Listen here to a preview of Stefan Freund's Civil War Oratorio. KBIA's Trevor Harris interviewed MU School of Music faculty member and composer Freund and the Museum of Art and Archaeology's Dr. Arthur Mehrhoff about the work and premiere happening April 24 in Columbia's Jesse Auditorium.
The University of Missouri has announced it's hiring the National Center for Higher Education Risk Management to provide a third-party assessment of sexual assault and mental health resources on all four campuses.
Secretary of State Jason Kander’s Office announced Monday that three initiative petitions regarding cigarettes, roll-your-own tobacco and the Tobacco Master Settlement Agreement have been cleared for circulation. The petitions would create a one and a half cent tax per cigarette and repeal or change the Tobacco Master Settlement Agreement, which requires tobacco companies to compensate states for increased public health costs created by cigarettes.
The Missouri House has endorsed a pair of early voting measures, though some Democrats contend they could create confusion for a proposed initiative petition that seeks to go further in allowing advanced voting.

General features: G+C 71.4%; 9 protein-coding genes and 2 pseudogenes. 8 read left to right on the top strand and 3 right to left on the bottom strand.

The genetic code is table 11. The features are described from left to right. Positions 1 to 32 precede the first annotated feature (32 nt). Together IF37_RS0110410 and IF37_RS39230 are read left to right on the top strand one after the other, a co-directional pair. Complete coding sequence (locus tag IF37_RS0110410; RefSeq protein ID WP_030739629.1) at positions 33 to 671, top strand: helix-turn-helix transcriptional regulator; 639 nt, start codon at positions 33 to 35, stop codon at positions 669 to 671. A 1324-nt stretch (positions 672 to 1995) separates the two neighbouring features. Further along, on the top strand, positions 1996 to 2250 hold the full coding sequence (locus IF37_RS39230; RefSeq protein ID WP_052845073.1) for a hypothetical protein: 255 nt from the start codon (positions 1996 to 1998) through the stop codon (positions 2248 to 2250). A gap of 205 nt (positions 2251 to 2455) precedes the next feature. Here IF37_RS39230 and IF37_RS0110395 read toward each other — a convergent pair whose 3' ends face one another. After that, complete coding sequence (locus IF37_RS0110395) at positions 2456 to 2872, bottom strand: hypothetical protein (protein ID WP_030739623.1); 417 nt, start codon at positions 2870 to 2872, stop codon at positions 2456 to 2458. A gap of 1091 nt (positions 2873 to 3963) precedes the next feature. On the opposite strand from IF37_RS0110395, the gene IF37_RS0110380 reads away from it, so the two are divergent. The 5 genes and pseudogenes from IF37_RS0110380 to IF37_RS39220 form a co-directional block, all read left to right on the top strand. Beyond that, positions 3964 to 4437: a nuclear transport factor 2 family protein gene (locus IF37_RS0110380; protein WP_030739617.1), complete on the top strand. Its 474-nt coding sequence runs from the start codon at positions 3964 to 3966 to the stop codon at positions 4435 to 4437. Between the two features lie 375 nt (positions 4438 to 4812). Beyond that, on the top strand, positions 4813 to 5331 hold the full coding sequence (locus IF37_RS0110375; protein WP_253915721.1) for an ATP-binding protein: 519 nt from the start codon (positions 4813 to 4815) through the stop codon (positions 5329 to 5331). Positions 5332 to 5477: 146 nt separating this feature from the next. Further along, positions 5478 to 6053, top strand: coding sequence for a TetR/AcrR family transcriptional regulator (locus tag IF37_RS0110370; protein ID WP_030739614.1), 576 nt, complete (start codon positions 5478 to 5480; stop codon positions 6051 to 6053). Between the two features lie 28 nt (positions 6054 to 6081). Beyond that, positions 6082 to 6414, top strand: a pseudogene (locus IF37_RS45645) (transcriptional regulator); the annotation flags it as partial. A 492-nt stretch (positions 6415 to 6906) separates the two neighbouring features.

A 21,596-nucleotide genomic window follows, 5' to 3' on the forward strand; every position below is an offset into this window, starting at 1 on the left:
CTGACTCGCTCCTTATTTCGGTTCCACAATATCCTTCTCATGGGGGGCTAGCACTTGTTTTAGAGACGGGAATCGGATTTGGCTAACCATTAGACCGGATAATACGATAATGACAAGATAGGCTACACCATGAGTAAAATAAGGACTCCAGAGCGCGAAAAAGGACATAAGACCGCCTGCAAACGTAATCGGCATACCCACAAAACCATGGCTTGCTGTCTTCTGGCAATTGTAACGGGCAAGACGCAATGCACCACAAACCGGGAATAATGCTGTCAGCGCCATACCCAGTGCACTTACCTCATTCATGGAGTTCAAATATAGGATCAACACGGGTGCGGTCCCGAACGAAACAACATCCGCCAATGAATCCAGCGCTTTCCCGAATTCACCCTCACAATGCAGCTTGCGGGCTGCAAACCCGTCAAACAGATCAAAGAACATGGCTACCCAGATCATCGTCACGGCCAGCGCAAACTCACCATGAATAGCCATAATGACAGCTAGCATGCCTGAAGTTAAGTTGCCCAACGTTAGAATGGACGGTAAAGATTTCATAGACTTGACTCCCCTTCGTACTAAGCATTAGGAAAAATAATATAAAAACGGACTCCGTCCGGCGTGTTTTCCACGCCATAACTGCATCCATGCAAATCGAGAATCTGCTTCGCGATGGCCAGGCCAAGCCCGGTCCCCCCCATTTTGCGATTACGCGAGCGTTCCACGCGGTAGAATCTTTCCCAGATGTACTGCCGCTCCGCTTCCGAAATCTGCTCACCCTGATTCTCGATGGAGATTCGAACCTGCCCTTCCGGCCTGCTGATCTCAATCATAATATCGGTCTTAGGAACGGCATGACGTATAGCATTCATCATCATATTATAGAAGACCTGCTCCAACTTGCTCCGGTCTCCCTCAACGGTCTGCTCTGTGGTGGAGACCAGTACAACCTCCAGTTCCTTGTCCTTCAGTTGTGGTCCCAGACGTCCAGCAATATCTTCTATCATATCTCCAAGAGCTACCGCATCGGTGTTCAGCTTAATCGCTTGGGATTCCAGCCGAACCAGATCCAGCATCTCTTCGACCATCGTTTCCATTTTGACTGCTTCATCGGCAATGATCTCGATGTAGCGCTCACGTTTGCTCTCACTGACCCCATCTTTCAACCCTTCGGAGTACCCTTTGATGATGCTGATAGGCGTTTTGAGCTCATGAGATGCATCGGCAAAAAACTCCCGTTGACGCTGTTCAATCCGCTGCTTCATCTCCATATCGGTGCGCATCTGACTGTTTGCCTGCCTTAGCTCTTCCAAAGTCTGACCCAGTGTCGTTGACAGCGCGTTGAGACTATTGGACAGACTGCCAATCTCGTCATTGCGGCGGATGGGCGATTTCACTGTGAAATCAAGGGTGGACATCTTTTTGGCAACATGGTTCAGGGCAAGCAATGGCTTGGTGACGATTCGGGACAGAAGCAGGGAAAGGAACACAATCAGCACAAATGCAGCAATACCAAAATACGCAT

House members gave first-round approval Wednesday to a constitutional amendment and companion bill. It would allow early voting for nine days, ending the week before state and federal elections. Polls would be open from 8 a.m. to 5 p.m. during the week and four hours on Saturday. There will not be early voting on Sunday.
A physician regarded as the father of osteopathic medicine has been inducted into the Hall of Famous Missourians during a ceremony at the state Capitol.
Andrew Taylor Still founded the American School of Osteopathy, now called A.T. Still University, in Kirksville in 1892. His form of medicine focused on the body, mind and spirit. There now are more than 82,000 osteopathic physicians.
Family members, medical students and physicians were among those watching Wednesday's induction ceremony in the state House chamber.